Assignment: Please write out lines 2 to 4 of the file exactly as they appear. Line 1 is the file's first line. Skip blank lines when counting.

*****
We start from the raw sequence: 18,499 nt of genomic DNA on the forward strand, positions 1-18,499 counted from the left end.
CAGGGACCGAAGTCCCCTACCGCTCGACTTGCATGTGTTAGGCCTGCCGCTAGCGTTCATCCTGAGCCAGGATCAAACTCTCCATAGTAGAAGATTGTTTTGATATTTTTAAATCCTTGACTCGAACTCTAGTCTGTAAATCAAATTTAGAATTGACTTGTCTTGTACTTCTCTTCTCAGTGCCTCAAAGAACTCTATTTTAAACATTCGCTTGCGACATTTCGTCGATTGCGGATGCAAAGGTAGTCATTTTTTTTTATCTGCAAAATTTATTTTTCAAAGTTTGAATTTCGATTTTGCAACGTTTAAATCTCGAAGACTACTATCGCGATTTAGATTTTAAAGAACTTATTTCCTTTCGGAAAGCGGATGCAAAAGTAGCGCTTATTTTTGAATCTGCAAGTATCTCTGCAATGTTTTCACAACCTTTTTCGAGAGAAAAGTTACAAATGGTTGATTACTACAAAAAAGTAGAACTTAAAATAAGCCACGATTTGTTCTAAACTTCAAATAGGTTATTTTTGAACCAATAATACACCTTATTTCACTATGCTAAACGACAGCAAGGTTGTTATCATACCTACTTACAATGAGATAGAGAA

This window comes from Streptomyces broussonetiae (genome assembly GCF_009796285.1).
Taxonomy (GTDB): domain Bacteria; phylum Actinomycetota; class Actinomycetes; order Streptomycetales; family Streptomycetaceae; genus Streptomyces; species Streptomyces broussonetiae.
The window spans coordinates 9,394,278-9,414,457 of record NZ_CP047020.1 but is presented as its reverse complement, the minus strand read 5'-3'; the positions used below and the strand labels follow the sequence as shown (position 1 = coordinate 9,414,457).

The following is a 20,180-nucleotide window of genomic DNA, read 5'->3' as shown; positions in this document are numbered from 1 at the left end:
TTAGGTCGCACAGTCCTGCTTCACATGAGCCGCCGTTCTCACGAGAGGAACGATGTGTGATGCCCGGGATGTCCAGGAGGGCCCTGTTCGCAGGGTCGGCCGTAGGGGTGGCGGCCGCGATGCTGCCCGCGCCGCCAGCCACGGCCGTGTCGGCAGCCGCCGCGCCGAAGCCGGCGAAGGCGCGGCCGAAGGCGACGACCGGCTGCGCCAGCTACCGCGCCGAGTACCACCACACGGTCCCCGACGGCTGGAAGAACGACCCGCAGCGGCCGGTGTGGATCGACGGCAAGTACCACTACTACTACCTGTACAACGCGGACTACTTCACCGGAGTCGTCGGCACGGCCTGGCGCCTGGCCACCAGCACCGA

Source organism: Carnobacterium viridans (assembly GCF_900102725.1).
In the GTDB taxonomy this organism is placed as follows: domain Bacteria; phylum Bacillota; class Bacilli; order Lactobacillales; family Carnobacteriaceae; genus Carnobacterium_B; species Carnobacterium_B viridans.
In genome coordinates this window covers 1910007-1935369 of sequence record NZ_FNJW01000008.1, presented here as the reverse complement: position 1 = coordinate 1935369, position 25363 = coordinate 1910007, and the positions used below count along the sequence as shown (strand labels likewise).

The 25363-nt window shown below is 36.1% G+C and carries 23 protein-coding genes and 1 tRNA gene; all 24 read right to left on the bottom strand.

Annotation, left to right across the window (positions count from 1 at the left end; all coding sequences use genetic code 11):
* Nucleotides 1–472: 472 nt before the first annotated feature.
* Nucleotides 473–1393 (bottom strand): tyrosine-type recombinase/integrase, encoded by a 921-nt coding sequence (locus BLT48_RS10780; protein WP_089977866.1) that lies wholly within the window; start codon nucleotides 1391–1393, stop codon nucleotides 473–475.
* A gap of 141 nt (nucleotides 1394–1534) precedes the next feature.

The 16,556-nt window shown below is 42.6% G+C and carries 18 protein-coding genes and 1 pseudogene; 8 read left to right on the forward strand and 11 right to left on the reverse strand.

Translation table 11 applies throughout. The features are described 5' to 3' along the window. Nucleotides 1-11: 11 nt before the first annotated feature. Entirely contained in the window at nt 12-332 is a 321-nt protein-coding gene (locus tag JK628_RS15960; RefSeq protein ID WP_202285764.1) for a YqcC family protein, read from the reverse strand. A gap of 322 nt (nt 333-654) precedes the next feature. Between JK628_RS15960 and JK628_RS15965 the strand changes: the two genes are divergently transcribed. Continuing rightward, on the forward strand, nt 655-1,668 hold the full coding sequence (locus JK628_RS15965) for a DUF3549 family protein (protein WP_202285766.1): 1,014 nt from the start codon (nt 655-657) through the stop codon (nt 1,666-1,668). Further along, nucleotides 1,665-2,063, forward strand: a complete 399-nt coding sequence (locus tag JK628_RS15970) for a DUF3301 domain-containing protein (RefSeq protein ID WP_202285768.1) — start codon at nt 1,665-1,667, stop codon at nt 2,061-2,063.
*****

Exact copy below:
CAGGGACCGAAGTCCCCTACCGCTCGACTTGCATGTGTTAGGCCTGCCGCTAGCGTTCATCCTGAGCCAGGATCAAACTCTCCATAGTAGAAGATTGTTTTGATATTTTTAAATCCTTGACTCGAACTCTAGTCTGTAAATCAAATTTAGAATTGACTTGTCTTGTACTTCTCTTCTCAGTGCCTCAAAGAACTCTATTTTAAACATTCGCTTGCGACATTTCGTCGATTGCGGATGCAAAGGTAGTCATTTTTTTTTATCTGCAAAATTTATTTTTCAAAGTTTGAATTTCGATTTTGCAACGTTTAAATCTCGAAGACTACTATCGCGATTTAGATTTTAAAGAACTTATTTCCTTTCGGAAAGCGGATGCAAAAGTAGCGCTTATTTTTGAATCTGCAAGTATCTCTGCAATGTTTTCACAACCTTTTTCGAGAGAAAAGTTACAAATGGTTGATTACTACAAAAAAGTAGAACTTAAAATAAGCCACGATTTGTTCTAAACTTCAAATAGGTTATTTTTGAACCAATAATACACCTTATTTCACTATGCTAAACGACAGCAAGGTTGTTATCATACCTACTTACAATGAGATAGAGAA

This window comes from Streptomyces broussonetiae (genome assembly GCF_009796285.1).
Taxonomy (GTDB): domain Bacteria; phylum Actinomycetota; class Actinomycetes; order Streptomycetales; family Streptomycetaceae; genus Streptomyces; species Streptomyces broussonetiae.